Tuesday, May 4, 2010

Today's poem - Metamorphosis by May Sarton


Metamorphosis
by May Sarton (May 3, 1912 - July 16, 1995)

Always it happens when we are not there -
The tree leaps up alive into the air,
Small open parasols of Chinese green
Wave on each twig. But who has ever seen
The latch sprung, the bud as it burst?
Spring always manages to get there first.

Lovers of wind, who will have been aware
Of a faint stirring in the empty air,
Look up one day through a dissolving screen
To find no star, but this multiplied green,
Shadow on shadow, singing sweet and clear.
Listen, lovers of wind, the leaves are here!

13 comments:

  1. This isn't one I'd known--but it's perfectly evocative of the season--as are your violas!

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  2. Tinky, it is in a wonderful collection I have from Beacon Press called The Language of Spring.

    http://www.beacon.org/productdetails.cfm?PC=1610

    They have such books for all seasons and I've offered quite a few of the poems on the blog over time.

    I could change my blog header every single day - there's such beauty all around!

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  3. Really beautiful. The words are as sweet and clear as the season they sing of. Thank you for sharing this!

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  4. Great and descriptive poetry!
    The leaves are not quite as far here, but soon...
    Love, love, love your header! Are they your sheep? I am sure they must be.....reminds me of the Cotswolds in England!

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  5. Nan,
    I just read your comment and know what you mean! I have the same issue...every day I want to change up my header because I've captured just'the perfect photo' so I think!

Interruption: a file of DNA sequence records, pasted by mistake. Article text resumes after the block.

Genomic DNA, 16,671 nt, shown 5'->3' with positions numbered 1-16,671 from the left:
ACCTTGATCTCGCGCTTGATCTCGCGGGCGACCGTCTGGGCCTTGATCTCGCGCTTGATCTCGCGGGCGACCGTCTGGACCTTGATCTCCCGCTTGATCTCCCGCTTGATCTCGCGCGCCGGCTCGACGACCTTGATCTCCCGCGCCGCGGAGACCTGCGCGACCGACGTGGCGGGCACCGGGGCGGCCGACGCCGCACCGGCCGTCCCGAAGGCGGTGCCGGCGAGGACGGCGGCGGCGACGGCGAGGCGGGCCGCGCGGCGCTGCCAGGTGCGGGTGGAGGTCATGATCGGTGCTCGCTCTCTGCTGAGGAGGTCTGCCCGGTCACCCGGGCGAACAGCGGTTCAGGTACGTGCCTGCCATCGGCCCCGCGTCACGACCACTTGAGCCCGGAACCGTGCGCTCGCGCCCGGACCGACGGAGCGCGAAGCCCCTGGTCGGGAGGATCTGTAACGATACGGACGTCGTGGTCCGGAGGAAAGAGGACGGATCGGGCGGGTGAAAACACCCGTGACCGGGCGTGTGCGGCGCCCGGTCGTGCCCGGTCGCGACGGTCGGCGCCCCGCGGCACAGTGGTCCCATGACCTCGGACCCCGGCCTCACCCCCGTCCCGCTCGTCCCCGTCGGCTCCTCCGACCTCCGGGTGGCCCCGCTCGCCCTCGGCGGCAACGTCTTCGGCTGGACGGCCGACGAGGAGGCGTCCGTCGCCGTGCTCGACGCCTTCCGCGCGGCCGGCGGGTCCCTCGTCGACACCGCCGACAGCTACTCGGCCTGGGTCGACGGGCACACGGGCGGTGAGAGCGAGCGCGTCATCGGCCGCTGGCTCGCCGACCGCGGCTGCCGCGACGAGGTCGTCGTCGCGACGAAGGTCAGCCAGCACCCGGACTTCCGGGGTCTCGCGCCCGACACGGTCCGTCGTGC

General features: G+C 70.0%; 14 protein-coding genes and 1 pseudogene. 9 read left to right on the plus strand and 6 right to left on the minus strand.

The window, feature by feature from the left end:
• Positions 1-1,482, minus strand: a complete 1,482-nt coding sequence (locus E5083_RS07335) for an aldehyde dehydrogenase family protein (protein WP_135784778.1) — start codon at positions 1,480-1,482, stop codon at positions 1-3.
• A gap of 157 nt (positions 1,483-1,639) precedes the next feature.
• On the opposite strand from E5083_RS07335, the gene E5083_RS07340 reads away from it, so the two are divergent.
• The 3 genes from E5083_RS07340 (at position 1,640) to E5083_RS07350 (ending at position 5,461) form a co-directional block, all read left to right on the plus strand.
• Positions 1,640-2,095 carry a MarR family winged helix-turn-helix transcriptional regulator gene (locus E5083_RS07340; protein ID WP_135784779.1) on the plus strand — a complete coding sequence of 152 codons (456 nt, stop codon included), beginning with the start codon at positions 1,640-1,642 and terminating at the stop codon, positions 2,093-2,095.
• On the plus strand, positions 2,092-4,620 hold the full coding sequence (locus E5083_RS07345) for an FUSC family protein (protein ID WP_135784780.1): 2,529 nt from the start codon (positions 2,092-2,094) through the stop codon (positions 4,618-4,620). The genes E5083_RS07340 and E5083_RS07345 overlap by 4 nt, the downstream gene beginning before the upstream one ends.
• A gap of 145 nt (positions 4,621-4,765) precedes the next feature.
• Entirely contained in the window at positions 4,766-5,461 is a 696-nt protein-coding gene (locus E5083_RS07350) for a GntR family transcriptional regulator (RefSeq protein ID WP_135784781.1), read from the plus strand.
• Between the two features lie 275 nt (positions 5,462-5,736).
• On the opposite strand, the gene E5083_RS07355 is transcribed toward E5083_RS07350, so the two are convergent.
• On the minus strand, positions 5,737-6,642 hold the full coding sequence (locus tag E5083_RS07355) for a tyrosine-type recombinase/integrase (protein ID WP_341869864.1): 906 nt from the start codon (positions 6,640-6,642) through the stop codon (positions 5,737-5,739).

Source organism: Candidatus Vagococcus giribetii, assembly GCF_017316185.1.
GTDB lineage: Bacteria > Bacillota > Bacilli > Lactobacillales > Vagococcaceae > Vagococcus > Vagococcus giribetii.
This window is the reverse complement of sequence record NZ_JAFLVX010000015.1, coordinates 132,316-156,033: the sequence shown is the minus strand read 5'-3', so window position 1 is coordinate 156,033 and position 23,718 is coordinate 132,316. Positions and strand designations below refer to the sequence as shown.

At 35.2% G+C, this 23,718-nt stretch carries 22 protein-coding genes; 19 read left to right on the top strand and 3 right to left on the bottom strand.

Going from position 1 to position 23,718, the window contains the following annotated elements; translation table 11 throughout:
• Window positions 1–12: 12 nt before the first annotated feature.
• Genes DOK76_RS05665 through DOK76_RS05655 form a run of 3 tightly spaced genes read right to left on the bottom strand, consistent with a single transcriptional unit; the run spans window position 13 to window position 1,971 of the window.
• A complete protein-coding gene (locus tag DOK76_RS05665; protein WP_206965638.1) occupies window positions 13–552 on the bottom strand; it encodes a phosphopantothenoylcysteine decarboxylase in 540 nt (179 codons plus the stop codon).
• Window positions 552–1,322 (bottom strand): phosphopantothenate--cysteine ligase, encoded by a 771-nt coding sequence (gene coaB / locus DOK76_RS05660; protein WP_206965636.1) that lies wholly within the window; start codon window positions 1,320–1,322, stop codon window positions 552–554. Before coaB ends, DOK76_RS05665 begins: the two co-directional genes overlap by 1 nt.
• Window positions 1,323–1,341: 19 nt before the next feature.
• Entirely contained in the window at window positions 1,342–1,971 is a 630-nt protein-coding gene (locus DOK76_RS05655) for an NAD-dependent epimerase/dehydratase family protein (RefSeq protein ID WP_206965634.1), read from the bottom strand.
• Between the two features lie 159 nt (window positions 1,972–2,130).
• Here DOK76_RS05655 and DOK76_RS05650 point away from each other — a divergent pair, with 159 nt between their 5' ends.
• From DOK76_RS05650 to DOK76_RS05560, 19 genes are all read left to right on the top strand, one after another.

Let me tell you, I get my inspiration from you because I know how much I enjoy your headers/variety!
    Thanks for sharing,
    Joanne

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  6. Love the new header photo! I've had mixed feelings about May Sarton. I remember Journal of a Solitude driving me crazy, but I think it had a lot to do with the time I read it - 3 kids under 5 and no patience for 'self indulgence'. Several years later, I loved A House by the Sea and have kept it on my shelf to reread. I should give her poetry a try...

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  7. Very nice. I like your header as well - it must be great fun to have sheep and critters to go outside and play with!

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  8. I just love this poem. It is so true. I have thought these very things many times. May has expressed this feeling so well. I really like your new header photo too.

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  9. Aisling, I love your new little picture! 'Clear' - Tom used that word just yesterday. He showed the poem to his students and they got it. So often poetry is obscure and unapproachable. It's great when we can read a poem and get it.

    Joanne, Thank you, and yes those are our sheep. We have six in all. You are so very kind, as always.

    JoAnn, it is a different world for people who don't have children. I used to read about Gertrude Stein and Alice B. Toklas and think, my gosh, all that time they have! :<) I do like May Sarton so much. I listened to a great audio a while back: May Sarton, Excerpts from a Life which offers a variety of her work.

    Susan, they give us great pleasure. I wish I could publish the sound of their munching!

    Lisa, I think she is quite wonderful. Thank you.

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  10. What a wonderful poem! Thanks for sharing!

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  11. I'm so glad you liked it, Doctor Mom.

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  12. I've read several of her journals and enjoyed them. They were all written as she grew older, but she was a fascinating character in youth and age.

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  13. JenClair, I've read some but not nearly as much as I'd like.

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